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The conservation genomics of the endangered distylous gypsophile Oreocarya crassipes (Boraginaceae)

  • James I. CohenEmail author
Research Article
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Abstract

The Chihuahuan Desert includes many endemic angiosperm species, some having very restricted geographic ranges. One of these species is Oreocarya crassipes (I. M. Johnst.) Hasenstab & M. G. Simpson, an endangered distylous gypsophile from the Trans-Pecos region in southern Brewster County, Texas, USA. The species is known from 10 populations, and this small number of populations, human development in the area, a distylous breeding system, and edaphic requirements threaten the long-term viability of the species. Using both hundreds of single nucleotide polymorphisms identified via tunable genotyping-by-sequencing (tGBS) and 10 microsatellite loci, patterns of genetic diversity, demography, selection, and migration were examined for 192 individuals from four populations of O. crassipes. From the sampled individuals, two populations (clusters) were identified via multiple methodologies and with both types of data. With SNP data, population substructure was further resolved among one of these populations to identify two distinct groups of individuals. Multiple individuals recognized as having mixed ancestry, along with Fst values and AMOVA results, provide evidence of genetic exchange among populations, which is less common for gypsophiles than non-gypsophiles, and the rate of migration among populations has been increasing recently. The Fst values for O. crassipes are more similar to those of other rare species than to other gypsophiles. Additionally, while distyly specifically does not necessarily impact the population genetics of the species, allogamy, which is facilitated by distyly, seems to have played a role in the genetic structure of O. crassipes.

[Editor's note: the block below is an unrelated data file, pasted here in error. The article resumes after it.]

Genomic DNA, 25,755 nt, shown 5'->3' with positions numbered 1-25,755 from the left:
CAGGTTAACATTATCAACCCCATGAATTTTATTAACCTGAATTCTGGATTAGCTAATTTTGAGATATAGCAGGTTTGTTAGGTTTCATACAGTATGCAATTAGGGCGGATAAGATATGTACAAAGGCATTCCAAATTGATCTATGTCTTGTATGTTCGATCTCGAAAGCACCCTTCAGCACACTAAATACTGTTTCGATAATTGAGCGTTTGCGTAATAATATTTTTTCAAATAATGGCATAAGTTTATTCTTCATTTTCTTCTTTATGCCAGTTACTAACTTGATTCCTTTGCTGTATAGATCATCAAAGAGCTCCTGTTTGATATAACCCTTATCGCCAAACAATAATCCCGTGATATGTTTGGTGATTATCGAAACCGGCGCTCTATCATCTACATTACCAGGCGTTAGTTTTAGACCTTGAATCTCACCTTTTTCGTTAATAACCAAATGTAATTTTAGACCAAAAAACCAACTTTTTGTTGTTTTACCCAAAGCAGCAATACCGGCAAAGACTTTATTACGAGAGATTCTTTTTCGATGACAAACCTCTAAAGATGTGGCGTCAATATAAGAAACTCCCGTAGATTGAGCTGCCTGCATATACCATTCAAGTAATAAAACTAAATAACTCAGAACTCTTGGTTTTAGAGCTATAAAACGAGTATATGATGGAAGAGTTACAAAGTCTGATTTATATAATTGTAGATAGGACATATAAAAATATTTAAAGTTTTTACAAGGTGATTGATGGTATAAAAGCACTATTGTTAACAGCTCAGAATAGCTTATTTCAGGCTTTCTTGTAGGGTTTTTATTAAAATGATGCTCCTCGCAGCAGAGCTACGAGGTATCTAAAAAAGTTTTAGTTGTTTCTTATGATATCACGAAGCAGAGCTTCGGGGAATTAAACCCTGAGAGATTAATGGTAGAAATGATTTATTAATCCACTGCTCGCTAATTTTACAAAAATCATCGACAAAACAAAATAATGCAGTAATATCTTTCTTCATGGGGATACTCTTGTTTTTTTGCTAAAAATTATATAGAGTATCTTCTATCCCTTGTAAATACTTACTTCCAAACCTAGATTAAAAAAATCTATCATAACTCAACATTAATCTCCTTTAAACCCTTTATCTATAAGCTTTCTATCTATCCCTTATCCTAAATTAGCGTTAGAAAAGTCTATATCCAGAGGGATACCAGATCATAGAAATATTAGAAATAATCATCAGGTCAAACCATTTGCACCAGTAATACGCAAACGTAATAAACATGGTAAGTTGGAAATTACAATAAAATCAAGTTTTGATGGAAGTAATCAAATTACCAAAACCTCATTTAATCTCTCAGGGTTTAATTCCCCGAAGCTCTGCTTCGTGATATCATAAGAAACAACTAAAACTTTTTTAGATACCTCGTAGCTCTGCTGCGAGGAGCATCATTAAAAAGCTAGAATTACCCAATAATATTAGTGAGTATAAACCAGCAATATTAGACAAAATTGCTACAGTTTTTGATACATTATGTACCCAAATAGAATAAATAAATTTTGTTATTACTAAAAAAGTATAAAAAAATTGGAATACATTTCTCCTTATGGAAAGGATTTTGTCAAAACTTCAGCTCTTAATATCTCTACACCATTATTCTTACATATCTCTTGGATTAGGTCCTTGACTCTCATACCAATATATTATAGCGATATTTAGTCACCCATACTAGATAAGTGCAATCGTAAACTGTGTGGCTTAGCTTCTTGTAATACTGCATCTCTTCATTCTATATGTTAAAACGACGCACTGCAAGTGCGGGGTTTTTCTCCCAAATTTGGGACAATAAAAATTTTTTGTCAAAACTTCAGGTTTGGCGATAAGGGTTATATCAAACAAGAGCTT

Keywords

Boraginaceae Chihuahuan Desert Conservation genomics Distyly Genotyping-by-sequencing Gypsum 

Notes

Acknowledgements

D. Garcia, J.-M. Choi, M. Williams, and B. Warnock provided wonderful assistance with field work. J. Wells, B. Gardiner, and H. Mills and the O2 Ranch allowed access to property for sampling plants, and the project would not have been possible without their cooperation. C. Ritzi and students identified floral visitors. L. G. Ruane and four reviewers provided helpful comments on the manuscript. A. M. Powell and C. D. Kellogg supported and encouraged the successful completion of the project. Funding for the project came from four sources: primarily from a traditional Section 6 Grant from the Texas Parks and Wildlife (TX E-160-R), from Texas A&M International University and Kettering University, and from the National Science Foundation Major Research Instrumentation Program (Award Number 1725938) for the KUHPC.

Supplementary material

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Supplementary material 1 (PDF 11971 kb)

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Copyright information

© Springer Nature B.V. 2019

Authors and Affiliations

  1. 1.Applied BiologyKettering UniversityFlintUSA

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